LONDON (AFP) - European stocks and the euro pulled back on Thursday as investors were apparently unimpressed with the ECB's pledges to act if necessary to ward off deflation or a credit crunch.
Investors had widely expected the European Central Bank and Bank of England to hold their rates steady, but despite strong comments by ECB chief Mario Draghi, markets slid.
London's benchmark FTSE 100 index closed down 0.45 per cent at 6,691.34 points, while Frankfurt's DAX 30 shed 0.80 per cent to 9,421.61 points and the CAC 40 in Paris fell 0.84 per cent to 4,225.14 points.
The ECB's policy-setting governing council left its central "refi" refinancing rate at the current historic low of 0.25 per cent.
The BoE, also held its key interest rate at a record-low level of 0.50 per cent and maintained the level of stimulus pumping around the economy at £375 billion (S$784 billion).
Mr David Madden, an analyst at brokerage IG, said Draghi failed "to convince the market that he can save the eurozone from sinking into the abyss" of deflation.
Other analysts noted Mr Draghi used exceptionally strong wording when he said the ECB is ready to act to prevent deflation or a credit crunch, although he was vague about details. "Mr Draghi tried to reassure the market he has a few cards up his sleeve, but actions speak louder than words," noted Mr Madden.
Varengold Bank trader Anita Paluch said Draghi's comments "has dampened the spirits of those who expected some hints of stimulus steps." She added Mr Draghi's frank assessment of the eurozone recovery as fragile also did not help sentiment, but said "what really dampened the mood was the situation in France".
The head of France's Cour des Comptes, which analyses government policy, said the government's current efforts to reduce the country's debt are insufficient to get country of the "danger zone".
France's debt is expected to peak at 95.1 per cent of GDP this year, according to government forecasts.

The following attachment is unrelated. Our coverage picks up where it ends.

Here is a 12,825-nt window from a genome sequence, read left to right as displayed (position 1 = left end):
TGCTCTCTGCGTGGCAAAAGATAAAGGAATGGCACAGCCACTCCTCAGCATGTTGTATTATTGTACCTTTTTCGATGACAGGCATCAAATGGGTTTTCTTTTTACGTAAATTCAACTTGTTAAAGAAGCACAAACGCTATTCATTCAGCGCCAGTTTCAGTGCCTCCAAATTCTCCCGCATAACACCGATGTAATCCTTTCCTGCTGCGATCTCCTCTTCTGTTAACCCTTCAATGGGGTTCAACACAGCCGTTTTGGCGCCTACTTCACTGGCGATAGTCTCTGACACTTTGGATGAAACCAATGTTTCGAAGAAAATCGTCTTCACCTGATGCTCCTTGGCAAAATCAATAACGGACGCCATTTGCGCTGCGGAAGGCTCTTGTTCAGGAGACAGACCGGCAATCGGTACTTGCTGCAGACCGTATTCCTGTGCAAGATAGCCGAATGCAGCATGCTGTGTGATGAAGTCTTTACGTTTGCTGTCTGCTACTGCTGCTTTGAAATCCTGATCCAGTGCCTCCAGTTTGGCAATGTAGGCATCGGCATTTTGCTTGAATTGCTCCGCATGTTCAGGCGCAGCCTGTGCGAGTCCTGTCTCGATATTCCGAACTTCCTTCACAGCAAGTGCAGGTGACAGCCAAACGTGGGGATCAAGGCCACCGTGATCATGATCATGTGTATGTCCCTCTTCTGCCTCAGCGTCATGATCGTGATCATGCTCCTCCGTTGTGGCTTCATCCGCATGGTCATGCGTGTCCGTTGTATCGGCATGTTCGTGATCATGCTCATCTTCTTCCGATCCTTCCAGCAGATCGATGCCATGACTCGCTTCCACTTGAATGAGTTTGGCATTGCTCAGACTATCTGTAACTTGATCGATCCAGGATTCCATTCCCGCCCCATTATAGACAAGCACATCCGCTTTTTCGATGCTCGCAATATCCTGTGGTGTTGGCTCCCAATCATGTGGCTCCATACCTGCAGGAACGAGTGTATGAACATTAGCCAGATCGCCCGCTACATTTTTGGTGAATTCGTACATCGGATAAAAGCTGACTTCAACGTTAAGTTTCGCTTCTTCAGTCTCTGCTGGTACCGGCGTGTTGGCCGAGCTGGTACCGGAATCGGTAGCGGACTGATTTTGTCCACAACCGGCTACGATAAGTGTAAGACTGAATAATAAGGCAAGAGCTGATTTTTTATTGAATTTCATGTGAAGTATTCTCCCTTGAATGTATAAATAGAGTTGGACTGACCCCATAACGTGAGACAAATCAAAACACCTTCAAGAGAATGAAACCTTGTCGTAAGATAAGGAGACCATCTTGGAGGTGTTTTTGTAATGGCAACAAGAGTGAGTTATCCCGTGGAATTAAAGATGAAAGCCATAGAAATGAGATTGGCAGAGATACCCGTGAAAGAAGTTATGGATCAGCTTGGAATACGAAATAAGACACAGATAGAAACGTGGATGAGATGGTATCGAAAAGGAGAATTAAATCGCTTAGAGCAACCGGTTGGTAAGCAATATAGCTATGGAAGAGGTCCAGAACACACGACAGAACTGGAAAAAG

In London, "retail stocks have once again taken centre stage today with disappointing trading updates from Marks and Spencer, Morrisons and Tesco over the Christmas period," said CMC Markets analyst Michael Hewson.
The euro dropping sharply against the dollar, from about $1.3627 to below $1.3570, after Mr Draghi acknowledged continuing worries about the threat of deflation in the eurozone, despite pledging decisive action if conditions worsen.
CMC Markets' Hewson said "Draghi did prompt some euro weakness by being slightly more downbeat than expected when he stated that rates would stay at current levels, or lower for an extended period." The euro later stood at $1.3593, compared to $1.3571 late on Wednesday in New York.
The euro edged up to 82.57 British pence from 82.52 pence Wednesday. The British pound gained to $1.660 from $1.6447.
Gold prices grew to $1,226 an ounce from $1,221 Wednesday on the London Bullion Market.
Asian stock markets mostly fell on Thursday following losses on Wall Street, as minutes from the Federal Reserve's recent policy meeting showed officials are confident the US economy can withstand stimulus cuts.
US stocks were trading down on Thursday despite positive jobs data.
In midday trade the Dow Jones Industrial Average was down 0.35 per cent to 16,405.50 points. The broad-based S&P 500 slid 0.19 per cent to 1,834.01, while the tech-rich Nasdaq Composite dropped 0.39 per cent to 4,149.53.